US army general killed in Afghanistan
The News Minute | August 6, 2014 | 08:34 am IST
Washington: A US army general was killed in Afghanistan by an individual believed to be a member of the Afghan security forces who fired into a group of coalition troops, Pentagon said on Tuesday.
The troops were on a routine site visit to the Marshal Fahim National Defence University, the Afghan army's commissioned and noncommissioned officer academy in the national capital Kabul, Xinhua quoted Pentagon Press Secretary John Kirby as saying.
"There are a number of casualties as a result of the shooting, perhaps up to 15, to include some Americans," he said during a news briefing. "Many were seriously wounded. Others received only minor injuries. The assailant was killed."
Later on Tuesday, the US Defence Department released a condolence statement on the incident, indicating the general's name is Harold J. Greene.
"Our thoughts and prayers are with Major General Harold Greene' s family, and the families of our soldiers who were injured today in the tragic events that took place in Afghanistan. These soldiers were professionals, committed to the mission. It is their service and sacrifice that define us as an army," it said, adding that the priority right now is to take care of the families, ensuring they have all the resources they need during this critical time.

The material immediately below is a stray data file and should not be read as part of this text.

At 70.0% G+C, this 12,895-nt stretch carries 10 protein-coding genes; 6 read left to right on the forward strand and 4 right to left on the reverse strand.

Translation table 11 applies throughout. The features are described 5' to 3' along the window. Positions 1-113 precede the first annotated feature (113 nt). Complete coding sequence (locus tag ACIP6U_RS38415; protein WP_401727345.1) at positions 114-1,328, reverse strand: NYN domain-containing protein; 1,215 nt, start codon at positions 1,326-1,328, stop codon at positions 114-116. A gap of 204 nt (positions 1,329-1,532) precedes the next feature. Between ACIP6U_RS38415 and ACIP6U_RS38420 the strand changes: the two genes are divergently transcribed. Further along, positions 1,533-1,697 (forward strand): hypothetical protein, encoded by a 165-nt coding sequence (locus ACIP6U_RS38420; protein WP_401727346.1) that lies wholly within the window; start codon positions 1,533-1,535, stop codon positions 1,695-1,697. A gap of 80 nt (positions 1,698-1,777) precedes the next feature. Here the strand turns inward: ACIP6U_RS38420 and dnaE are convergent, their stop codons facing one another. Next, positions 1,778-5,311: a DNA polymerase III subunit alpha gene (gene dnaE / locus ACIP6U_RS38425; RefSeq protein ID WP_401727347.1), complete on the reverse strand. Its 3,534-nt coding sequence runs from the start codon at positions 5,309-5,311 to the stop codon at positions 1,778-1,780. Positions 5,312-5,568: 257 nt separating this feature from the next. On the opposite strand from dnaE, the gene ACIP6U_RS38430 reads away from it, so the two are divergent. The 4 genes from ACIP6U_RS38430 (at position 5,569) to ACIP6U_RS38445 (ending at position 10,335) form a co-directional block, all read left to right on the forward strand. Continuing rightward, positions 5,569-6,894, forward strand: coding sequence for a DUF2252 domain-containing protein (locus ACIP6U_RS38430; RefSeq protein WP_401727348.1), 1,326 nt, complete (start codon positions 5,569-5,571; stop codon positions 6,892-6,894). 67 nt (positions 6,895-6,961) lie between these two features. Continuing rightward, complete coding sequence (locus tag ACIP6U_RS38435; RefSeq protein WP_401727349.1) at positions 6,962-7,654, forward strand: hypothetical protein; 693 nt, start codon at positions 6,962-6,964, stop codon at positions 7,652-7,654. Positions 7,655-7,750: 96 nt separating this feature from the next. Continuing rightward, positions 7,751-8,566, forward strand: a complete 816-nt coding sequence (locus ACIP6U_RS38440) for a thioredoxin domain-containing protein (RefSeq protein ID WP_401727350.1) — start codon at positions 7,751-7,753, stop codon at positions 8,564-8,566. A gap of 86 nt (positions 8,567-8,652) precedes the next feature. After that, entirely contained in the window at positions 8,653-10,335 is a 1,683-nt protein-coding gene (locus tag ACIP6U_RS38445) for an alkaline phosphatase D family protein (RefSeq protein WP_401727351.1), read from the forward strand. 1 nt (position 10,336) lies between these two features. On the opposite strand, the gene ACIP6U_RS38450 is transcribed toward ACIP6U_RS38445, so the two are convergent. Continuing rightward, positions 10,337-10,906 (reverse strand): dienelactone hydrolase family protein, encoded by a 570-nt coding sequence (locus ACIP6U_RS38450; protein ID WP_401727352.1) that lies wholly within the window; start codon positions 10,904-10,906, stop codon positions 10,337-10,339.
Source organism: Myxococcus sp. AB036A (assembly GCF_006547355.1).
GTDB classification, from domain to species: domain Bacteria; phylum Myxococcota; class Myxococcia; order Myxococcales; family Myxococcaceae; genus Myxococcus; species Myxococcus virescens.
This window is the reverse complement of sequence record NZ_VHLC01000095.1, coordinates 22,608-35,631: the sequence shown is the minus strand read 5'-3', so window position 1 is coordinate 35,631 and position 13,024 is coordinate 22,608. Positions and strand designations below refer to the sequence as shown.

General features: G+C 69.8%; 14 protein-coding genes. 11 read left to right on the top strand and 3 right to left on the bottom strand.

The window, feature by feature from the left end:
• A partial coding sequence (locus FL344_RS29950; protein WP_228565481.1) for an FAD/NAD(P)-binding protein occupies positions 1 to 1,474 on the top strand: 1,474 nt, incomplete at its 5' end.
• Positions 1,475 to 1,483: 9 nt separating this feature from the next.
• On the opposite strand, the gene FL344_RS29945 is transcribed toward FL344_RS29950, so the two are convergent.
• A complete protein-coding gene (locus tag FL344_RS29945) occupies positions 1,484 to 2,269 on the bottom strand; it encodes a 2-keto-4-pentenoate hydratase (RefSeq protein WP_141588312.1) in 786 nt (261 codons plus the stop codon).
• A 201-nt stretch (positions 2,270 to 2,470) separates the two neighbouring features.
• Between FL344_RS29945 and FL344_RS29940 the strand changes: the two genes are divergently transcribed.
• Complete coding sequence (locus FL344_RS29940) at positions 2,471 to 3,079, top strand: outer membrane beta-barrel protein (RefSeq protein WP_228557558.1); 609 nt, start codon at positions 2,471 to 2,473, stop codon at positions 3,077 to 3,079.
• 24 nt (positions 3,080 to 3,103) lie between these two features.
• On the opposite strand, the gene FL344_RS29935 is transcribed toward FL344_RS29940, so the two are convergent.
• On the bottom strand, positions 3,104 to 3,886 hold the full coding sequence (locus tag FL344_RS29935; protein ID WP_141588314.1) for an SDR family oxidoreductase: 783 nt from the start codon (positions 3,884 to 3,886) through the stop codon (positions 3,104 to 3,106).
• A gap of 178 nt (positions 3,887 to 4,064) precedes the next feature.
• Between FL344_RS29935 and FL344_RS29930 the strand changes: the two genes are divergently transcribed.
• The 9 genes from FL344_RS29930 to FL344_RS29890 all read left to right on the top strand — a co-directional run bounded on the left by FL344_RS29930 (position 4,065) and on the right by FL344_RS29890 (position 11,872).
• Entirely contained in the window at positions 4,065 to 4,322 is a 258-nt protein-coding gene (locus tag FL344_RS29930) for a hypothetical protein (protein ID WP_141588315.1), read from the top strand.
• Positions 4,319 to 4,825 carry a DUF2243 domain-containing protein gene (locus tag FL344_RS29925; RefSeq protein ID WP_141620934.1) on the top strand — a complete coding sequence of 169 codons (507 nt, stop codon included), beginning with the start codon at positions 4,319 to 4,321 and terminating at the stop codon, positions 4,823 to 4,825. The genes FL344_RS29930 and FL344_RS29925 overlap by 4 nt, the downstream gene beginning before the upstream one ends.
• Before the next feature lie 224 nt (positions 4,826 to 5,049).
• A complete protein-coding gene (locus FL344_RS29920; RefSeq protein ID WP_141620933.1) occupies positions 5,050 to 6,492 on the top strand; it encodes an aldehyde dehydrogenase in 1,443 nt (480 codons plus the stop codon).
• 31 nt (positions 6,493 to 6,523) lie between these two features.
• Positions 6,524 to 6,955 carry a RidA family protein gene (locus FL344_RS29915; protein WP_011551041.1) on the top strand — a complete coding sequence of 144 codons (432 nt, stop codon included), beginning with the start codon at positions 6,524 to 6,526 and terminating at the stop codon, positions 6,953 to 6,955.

"We remain committed to our mission in Afghanistan and will continue to work with our Afghan partners to ensure the safety and security of all coalition soldiers and civilians."
Defence Secretary Chuck Hagel extended his heartfelt condolences to Greene's family on behalf of the department.
Hagel received an update on the incident Tuesday morning from Marine Corps Gen. Joseph Dunford Jr., the International Security Assistance Force (ISAF) commander.
"And he pledged to General Dunford whatever support he and this department could provide with respect to the investigation," Kirby added.
"The incident will be jointly investigated by Afghan and ISAF authorities. That investigation is just now getting underway. We need to let it proceed before speculating about any specific circumstances," Kirby said.